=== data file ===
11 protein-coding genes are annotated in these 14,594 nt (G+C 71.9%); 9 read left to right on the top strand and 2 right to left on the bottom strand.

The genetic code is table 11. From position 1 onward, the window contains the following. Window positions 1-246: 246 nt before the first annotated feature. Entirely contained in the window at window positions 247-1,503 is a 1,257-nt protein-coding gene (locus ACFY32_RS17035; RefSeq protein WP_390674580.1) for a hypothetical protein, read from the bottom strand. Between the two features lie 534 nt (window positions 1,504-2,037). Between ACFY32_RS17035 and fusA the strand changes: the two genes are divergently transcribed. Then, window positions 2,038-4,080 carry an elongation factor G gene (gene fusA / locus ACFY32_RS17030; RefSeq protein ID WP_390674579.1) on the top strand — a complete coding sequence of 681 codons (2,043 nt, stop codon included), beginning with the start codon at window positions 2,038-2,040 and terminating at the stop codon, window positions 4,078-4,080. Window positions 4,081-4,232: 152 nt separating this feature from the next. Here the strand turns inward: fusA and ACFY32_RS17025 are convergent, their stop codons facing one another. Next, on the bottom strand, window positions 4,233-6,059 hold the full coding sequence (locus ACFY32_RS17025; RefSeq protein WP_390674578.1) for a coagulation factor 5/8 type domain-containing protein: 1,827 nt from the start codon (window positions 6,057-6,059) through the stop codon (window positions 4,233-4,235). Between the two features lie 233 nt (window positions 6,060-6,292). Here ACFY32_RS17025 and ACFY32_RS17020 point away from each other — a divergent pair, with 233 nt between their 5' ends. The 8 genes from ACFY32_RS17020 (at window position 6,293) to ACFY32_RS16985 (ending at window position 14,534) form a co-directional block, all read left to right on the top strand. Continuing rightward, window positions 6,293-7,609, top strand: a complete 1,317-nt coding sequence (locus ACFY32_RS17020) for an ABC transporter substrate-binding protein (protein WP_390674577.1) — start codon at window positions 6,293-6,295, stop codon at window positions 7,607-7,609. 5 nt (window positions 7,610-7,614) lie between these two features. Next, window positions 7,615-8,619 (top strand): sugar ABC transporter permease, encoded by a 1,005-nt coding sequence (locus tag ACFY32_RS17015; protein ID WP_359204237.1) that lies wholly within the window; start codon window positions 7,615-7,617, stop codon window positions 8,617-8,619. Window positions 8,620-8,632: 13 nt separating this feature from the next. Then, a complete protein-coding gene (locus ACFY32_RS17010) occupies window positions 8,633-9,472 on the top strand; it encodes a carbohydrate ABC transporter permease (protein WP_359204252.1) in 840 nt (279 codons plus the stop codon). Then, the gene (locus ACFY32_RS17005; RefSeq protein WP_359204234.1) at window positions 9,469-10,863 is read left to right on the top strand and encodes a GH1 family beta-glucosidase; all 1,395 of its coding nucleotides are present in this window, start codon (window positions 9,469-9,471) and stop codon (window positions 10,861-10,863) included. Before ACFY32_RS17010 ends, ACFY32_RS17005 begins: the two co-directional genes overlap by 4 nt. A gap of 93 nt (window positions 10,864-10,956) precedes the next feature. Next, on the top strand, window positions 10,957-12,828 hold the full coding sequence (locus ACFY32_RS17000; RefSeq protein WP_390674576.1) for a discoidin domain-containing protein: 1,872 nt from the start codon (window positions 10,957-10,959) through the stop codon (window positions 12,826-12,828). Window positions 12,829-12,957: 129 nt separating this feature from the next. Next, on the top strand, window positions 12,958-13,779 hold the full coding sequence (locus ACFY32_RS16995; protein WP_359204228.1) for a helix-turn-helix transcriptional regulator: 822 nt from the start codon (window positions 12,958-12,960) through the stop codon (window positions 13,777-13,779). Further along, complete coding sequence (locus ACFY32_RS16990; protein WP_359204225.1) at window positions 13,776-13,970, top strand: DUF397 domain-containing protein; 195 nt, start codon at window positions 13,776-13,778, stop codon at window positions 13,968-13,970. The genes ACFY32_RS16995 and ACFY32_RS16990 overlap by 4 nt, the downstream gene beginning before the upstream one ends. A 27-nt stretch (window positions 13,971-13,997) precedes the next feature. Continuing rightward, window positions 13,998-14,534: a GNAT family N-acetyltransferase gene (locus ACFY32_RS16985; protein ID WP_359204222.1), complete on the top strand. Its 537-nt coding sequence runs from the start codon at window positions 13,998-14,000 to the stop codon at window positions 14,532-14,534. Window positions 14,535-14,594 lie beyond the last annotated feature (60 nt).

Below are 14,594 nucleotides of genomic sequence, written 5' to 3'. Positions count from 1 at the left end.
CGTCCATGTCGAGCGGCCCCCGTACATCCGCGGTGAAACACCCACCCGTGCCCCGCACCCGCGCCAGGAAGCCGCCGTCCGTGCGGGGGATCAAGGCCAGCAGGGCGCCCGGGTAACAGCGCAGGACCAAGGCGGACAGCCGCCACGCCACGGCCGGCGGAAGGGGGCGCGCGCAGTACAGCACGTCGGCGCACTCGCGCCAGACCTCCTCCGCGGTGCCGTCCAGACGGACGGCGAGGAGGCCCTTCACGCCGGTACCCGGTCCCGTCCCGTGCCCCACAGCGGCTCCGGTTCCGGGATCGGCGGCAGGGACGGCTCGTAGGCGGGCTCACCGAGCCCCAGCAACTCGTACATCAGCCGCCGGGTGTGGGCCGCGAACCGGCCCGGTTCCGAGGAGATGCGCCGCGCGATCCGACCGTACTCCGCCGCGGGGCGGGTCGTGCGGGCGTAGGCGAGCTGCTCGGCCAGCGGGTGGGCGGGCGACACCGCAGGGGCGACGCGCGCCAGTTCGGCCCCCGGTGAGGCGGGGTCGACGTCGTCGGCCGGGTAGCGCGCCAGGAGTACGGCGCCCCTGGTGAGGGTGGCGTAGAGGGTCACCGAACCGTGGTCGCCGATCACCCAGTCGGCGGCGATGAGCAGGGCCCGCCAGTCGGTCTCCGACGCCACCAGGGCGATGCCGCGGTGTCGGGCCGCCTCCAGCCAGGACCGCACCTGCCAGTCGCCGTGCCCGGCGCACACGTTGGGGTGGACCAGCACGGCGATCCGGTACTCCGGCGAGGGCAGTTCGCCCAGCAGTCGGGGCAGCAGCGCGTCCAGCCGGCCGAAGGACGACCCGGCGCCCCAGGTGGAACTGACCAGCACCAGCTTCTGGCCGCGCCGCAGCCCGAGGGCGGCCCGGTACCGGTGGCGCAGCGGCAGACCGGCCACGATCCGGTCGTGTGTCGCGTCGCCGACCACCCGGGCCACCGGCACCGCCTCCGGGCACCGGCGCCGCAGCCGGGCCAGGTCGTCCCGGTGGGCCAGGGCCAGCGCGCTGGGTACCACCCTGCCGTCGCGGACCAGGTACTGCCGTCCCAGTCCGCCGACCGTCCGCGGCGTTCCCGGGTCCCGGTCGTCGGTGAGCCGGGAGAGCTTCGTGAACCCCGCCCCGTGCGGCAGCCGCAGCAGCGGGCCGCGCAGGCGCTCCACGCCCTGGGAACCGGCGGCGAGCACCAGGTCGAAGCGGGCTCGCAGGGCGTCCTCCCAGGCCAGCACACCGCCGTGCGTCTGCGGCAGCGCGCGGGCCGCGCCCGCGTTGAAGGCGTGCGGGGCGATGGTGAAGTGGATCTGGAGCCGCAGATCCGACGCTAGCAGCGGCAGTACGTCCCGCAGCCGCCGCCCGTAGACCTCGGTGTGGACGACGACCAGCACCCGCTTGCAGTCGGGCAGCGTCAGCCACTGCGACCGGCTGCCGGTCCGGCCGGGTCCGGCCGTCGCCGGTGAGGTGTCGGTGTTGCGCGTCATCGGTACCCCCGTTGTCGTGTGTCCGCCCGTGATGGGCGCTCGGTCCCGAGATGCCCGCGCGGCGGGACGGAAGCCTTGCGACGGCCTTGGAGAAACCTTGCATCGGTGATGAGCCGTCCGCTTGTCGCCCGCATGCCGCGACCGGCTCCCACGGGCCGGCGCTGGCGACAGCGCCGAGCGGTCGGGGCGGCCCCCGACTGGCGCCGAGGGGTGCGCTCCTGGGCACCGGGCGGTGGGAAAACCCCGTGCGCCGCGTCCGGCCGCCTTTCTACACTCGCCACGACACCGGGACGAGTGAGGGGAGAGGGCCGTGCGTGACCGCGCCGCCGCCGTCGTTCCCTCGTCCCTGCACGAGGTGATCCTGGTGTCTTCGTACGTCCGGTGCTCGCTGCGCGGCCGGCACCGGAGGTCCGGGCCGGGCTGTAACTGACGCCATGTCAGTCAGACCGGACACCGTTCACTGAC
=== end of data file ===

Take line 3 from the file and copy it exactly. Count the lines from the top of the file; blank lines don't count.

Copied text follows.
Below are 14,594 nucleotides of genomic sequence, written 5' to 3'. Positions count from 1 at the left end.